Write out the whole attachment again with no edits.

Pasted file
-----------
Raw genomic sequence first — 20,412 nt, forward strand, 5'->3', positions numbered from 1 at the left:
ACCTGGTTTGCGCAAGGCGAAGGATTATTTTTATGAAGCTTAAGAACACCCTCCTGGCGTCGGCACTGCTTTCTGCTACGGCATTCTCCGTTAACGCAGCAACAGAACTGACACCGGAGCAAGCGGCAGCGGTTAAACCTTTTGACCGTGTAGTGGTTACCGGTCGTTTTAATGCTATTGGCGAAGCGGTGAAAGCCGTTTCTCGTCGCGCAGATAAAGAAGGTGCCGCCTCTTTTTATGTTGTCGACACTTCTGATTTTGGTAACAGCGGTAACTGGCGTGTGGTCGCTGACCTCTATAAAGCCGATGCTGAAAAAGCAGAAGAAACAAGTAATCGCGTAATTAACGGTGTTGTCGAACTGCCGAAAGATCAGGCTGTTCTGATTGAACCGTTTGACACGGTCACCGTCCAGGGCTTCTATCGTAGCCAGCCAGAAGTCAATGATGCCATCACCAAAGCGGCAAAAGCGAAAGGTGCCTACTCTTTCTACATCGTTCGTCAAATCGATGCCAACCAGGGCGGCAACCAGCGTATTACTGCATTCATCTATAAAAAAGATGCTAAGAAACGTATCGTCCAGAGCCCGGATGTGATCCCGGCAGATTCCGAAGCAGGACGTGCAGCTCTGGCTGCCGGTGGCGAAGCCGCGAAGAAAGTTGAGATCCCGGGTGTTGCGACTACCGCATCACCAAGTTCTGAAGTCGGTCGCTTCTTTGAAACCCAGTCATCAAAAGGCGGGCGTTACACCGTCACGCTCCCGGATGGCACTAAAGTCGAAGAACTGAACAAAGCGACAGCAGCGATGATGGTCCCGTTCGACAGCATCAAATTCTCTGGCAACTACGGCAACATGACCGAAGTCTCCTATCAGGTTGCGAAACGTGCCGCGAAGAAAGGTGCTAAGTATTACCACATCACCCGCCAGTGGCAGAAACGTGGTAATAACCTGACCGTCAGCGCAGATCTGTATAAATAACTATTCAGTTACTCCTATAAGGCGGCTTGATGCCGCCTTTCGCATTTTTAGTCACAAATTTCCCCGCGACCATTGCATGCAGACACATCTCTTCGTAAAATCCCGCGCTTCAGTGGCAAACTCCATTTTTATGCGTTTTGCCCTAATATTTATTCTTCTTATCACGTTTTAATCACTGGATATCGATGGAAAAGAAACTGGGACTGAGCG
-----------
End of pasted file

Raw genomic sequence first — 20,412 nt, forward strand, 5'->3', positions numbered from 1 at the left:
ACCTGGTTTGCGCAAGGCGAAGGATTATTTTTATGAAGCTTAAGAACACCCTCCTGGCGTCGGCACTGCTTTCTGCTACGGCATTCTCCGTTAACGCAGCAACAGAACTGACACCGGAGCAAGCGGCAGCGGTTAAACCTTTTGACCGTGTAGTGGTTACCGGTCGTTTTAATGCTATTGGCGAAGCGGTGAAAGCCGTTTCTCGTCGCGCAGATAAAGAAGGTGCCGCCTCTTTTTATGTTGTCGACACTTCTGATTTTGGTAACAGCGGTAACTGGCGTGTGGTCGCTGACCTCTATAAAGCCGATGCTGAAAAAGCAGAAGAAACAAGTAATCGCGTAATTAACGGTGTTGTCGAACTGCCGAAAGATCAGGCTGTTCTGATTGAACCGTTTGACACGGTCACCGTCCAGGGCTTCTATCGTAGCCAGCCAGAAGTCAATGATGCCATCACCAAAGCGGCAAAAGCGAAAGGTGCCTACTCTTTCTACATCGTTCGTCAAATCGATGCCAACCAGGGCGGCAACCAGCGTATTACTGCATTCATCTATAAAAAAGATGCTAAGAAACGTATCGTCCAGAGCCCGGATGTGATCCCGGCAGATTCCGAAGCAGGACGTGCAGCTCTGGCTGCCGGTGGCGAAGCCGCGAAGAAAGTTGAGATCCCGGGTGTTGCGACTACCGCATCACCAAGTTCTGAAGTCGGTCGCTTCTTTGAAACCCAGTCATCAAAAGGCGGGCGTTACACCGTCACGCTCCCGGATGGCACTAAAGTCGAAGAACTGAACAAAGCGACAGCAGCGATGATGGTCCCGTTCGACAGCATCAAATTCTCTGGCAACTACGGCAACATGACCGAAGTCTCCTATCAGGTTGCGAAACGTGCCGCGAAGAAAGGTGCTAAGTATTACCACATCACCCGCCAGTGGCAGAAACGTGGTAATAACCTGACCGTCAGCGCAGATCTGTATAAATAACTATTCAGTTACTCCTATAAGGCGGCTTGATGCCGCCTTTCGCATTTTTAGTCACAAATTTCCCCGCGACCATTGCATGCAGACACATCTCTTCGTAAAATCCCGCGCTTCAGTGGCAAACTCCATTTTTATGCGTTTTGCCCTAATATTTATTCTTCTTATCACGTTTTAATCACTGGATATCGATGGAAAAGAAACTGGGACTGAGCG